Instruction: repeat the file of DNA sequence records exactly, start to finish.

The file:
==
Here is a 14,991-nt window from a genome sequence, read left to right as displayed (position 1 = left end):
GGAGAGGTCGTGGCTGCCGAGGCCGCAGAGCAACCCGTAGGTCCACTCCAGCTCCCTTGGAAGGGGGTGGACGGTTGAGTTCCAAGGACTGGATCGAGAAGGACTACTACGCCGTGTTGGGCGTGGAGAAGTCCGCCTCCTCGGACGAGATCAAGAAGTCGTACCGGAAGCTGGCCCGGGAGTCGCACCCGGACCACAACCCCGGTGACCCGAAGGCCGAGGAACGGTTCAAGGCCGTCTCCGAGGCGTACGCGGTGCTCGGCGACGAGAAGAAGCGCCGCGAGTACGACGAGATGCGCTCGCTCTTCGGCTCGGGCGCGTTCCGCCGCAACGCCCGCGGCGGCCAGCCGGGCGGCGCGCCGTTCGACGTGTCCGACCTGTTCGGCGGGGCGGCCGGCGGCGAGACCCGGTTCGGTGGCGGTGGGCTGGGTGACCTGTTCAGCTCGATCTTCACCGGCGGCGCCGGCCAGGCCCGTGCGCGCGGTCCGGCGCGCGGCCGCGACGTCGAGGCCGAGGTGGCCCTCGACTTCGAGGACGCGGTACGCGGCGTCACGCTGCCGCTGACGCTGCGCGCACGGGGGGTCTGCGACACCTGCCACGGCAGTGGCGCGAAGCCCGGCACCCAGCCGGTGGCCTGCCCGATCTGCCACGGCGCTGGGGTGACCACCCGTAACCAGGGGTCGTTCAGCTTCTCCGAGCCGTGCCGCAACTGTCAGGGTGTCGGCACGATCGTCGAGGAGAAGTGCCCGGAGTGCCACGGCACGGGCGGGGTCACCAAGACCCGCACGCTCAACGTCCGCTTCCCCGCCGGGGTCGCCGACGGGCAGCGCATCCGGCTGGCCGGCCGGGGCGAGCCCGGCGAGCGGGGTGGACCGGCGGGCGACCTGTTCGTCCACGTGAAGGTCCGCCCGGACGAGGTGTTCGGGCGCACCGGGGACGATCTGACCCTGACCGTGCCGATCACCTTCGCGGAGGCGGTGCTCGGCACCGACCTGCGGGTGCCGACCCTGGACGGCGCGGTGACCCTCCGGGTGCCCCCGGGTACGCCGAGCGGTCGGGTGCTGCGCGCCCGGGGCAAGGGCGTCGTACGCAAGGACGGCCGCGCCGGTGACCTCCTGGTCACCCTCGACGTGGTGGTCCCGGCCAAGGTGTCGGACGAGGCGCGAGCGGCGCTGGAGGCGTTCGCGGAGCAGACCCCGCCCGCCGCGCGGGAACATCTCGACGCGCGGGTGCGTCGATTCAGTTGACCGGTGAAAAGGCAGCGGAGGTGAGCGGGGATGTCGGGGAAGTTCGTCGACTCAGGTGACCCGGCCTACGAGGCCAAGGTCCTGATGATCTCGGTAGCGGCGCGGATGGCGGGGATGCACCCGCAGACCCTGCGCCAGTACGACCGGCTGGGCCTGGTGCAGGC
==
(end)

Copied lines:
Here is a 14,991-nt window from a genome sequence, read left to right as displayed (position 1 = left end):
GGAGAGGTCGTGGCTGCCGAGGCCGCAGAGCAACCCGTAGGTCCACTCCAGCTCCCTTGGAAGGGGGTGGACGGTTGAGTTCCAAGGACTGGATCGAGAAGGACTACTACGCCGTGTTGGGCGTGGAGAAGTCCGCCTCCTCGGACGAGATCAAGAAGTCGTACCGGAAGCTGGCCCGGGAGTCGCACCCGGACCACAACCCCGGTGACCCGAAGGCCGAGGAACGGTTCAAGGCCGTCTCCGAGGCGTACGCGGTGCTCGGCGACGAGAAGAAGCGCCGCGAGTACGACGAGATGCGCTCGCTCTTCGGCTCGGGCGCGTTCCGCCGCAACGCCCGCGGCGGCCAGCCGGGCGGCGCGCCGTTCGACGTGTCCGACCTGTTCGGCGGGGCGGCCGGCGGCGAGACCCGGTTCGGTGGCGGTGGGCTGGGTGACCTGTTCAGCTCGATCTTCACCGGCGGCGCCGGCCAGGCCCGTGCGCGCGGTCCGGCGCGCGGCCGCGACGTCGAGGCCGAGGTGGCCCTCGACTTCGAGGACGCGGTACGCGGCGTCACGCTGCCGCTGACGCTGCGCGCACGGGGGGTCTGCGACACCTGCCACGGCAGTGGCGCGAAGCCCGGCACCCAGCCGGTGGCCTGCCCGATCTGCCACGGCGCTGGGGTGACCACCCGTAACCAGGGGTCGTTCAGCTTCTCCGAGCCGTGCCGCAACTGTCAGGGTGTCGGCACGATCGTCGAGGAGAAGTGCCCGGAGTGCCACGGCACGGGCGGGGTCACCAAGACCCGCACGCTCAACGTCCGCTTCCCCGCCGGGGTCGCCGACGGGCAGCGCATCCGGCTGGCCGGCCGGGGCGAGCCCGGCGAGCGGGGTGGACCGGCGGGCGACCTGTTCGTCCACGTGAAGGTCCGCCCGGACGAGGTGTTCGGGCGCACCGGGGACGATCTGACCCTGACCGTGCCGATCACCTTCGCGGAGGCGGTGCTCGGCACCGACCTGCGGGTGCCGACCCTGGACGGCGCGGTGACCCTCCGGGTGCCCCCGGGTACGCCGAGCGGTCGGGTGCTGCGCGCCCGGGGCAAGGGCGTCGTACGCAAGGACGGCCGCGCCGGTGACCTCCTGGTCACCCTCGACGTGGTGGTCCCGGCCAAGGTGTCGGACGAGGCGCGAGCGGCGCTGGAGGCGTTCGCGGAGCAGACCCCGCCCGCCGCGCGGGAACATCTCGACGCGCGGGTGCGTCGATTCAGTTGACCGGTGAAAAGGCAGCGGAGGTGAGCGGGGATGTCGGGGAAGTTCGTCGACTCAGGTGACCCGGCCTACGAGGCCAAGGTCCTGATGATCTCGGTAGCGGCGCGGATGGCGGGGATGCACCCGCAGACCCTGCGCCAGTACGACCGGCTGGGCCTGGTGCAGGC